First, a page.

Aug. 27, 2017
Christopher P. Long is the dean of the College of Arts and Letters. This month marks the beginning of his third year as dean.
Dear College of Arts & Letters Class of 2021,
Welcome to Michigan State University!
As you embark on the adventure of discovery and growth that is a liberal arts education in the College of Arts & Letters here at Michigan State University, I invite you to consider for a moment what we might learn from a peculiar tree you will encounter on campus.
You can’t miss it — there just to the west of the stone water trough and fountain, which was a gift of the Class of 1900, between the MSU Museum and Linton Hall, the oldest academic building on campus and home of the College of Arts & Letters dean’s office. You’ll recognize it immediately, peculiar as it now is, having somehow survived a very brief but violent storm in the summer of 2016, yet still standing there, defiantly, with one branch, now full of late summer leaves, gracefully balanced off of what remains of a once formidable trunk.
This resilient tree, the #ResilientTree, embodies qualities we might all do well to emulate as we continue the educational journey that shapes our lives.
Frank Telewski, professor of plant biology and curator of the Beal Botanical Garden and Campus Arboretum, tells us the white oak is more than 347 years old. That puts it here long before the land was cleared and granted to the Agricultural College of the State of Michigan, when indigenous peoples inhabited the area on the banks of the Red Cedar River. Its now shattered trunk speaks insistently to our shared broken history rooted as it is in the subjugation of the indigenous peoples who nurtured the land that seeded its original growth. The tree requires us to remember that history, which continues to be taught in our American Indian and Indigenous Studies program.
Immediately after that July 2016 storm, the tree seemed irrecoverably lost. But where many of us saw only destruction, Professor Telewski saw life, and soon enough its damaged portion was removed, and the tree continues to grow.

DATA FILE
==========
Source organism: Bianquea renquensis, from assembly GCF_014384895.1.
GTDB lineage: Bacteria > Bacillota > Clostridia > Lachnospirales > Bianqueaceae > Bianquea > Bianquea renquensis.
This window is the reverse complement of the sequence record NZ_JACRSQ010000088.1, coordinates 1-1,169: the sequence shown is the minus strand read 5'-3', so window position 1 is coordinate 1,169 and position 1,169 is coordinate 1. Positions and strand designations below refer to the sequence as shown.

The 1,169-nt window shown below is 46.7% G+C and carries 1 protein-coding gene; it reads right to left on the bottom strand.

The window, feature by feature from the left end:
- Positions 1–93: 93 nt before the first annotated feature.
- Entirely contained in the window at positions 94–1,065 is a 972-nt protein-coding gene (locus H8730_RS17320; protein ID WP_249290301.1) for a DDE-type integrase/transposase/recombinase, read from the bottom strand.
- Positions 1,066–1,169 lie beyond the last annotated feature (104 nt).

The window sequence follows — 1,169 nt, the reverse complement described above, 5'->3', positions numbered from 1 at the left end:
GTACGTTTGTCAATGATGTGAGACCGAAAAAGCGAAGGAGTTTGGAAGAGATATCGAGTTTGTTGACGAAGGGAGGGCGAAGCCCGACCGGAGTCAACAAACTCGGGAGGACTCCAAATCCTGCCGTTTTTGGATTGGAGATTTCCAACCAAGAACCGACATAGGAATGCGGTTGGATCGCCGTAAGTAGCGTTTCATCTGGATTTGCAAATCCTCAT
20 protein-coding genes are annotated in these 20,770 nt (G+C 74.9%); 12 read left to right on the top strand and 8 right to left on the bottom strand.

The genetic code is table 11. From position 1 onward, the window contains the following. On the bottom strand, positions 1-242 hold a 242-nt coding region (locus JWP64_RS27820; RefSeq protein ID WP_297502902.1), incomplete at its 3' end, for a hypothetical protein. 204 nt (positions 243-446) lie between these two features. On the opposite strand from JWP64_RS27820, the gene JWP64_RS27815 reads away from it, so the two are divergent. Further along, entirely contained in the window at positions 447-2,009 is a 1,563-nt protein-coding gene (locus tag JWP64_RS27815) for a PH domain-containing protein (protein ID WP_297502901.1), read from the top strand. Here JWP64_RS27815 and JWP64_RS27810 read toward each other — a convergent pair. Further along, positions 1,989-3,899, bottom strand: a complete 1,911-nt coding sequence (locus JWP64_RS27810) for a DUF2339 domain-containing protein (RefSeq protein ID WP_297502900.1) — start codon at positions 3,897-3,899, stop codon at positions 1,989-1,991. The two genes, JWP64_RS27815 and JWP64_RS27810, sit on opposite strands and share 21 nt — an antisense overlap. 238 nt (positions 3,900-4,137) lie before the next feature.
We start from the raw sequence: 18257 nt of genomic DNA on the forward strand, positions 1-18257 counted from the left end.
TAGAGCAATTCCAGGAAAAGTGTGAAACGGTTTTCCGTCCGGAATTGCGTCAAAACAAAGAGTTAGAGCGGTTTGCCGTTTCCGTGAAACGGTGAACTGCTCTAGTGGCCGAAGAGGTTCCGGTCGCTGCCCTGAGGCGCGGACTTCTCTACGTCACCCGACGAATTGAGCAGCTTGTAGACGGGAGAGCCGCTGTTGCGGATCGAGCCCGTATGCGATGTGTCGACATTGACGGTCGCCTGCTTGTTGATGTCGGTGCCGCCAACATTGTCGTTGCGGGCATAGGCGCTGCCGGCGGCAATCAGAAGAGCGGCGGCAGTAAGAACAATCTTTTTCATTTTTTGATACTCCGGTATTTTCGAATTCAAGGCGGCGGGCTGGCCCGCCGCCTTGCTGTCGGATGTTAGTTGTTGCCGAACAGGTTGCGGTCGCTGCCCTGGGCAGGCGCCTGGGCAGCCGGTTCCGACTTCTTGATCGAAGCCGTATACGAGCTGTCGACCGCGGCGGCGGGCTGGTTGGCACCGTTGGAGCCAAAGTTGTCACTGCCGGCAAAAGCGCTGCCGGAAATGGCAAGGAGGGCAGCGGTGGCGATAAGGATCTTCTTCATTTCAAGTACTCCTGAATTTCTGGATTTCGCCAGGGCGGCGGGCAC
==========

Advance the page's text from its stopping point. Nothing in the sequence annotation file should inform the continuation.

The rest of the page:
This singular tree is a paragon of resilience I hope each of you will come to emulate as you experience setbacks along your educational journey. A good liberal arts education challenges you to stretch yourself beyond the limits of your known capacities, to risk new ideas and experiences that will shape you as a person. Failure and setback are inevitable dimensions of the learning process, and when you encounter them, remember the #ResilientTree.
Consider that its deep network of roots on this campus empower it to persevere, connecting it to a broader history and a brighter future as it bodies forth in ways that inspire each new generation of students to embark upon an educational endeavor that will be transformative if you are resilient.
Consider too, on this late summer day as you embark upon your adventure here at Michigan State University and begin to grow roots on this beautiful campus, how the tree seems to ask each of us something like what Mary Oliver asks at the end of her poem, The Summer Day:
Doesn’t everything die at last, and too soon?
Tell me, what is it you plan to do
with your one wild and precious life?
This is the question of a liberal arts education, and each of you must now find a way to your own answer.
The faculty and staff in the College of Arts & Letters have made it our life’s work to help you along the way; but it is your “one wild and precious life,” and a tree’s resilience will be needed as you grow into the person you will become and determine what you will contribute to the world we have inherited.
May your roots grow deep.
Reprinted with permission from the College of Arts and Letters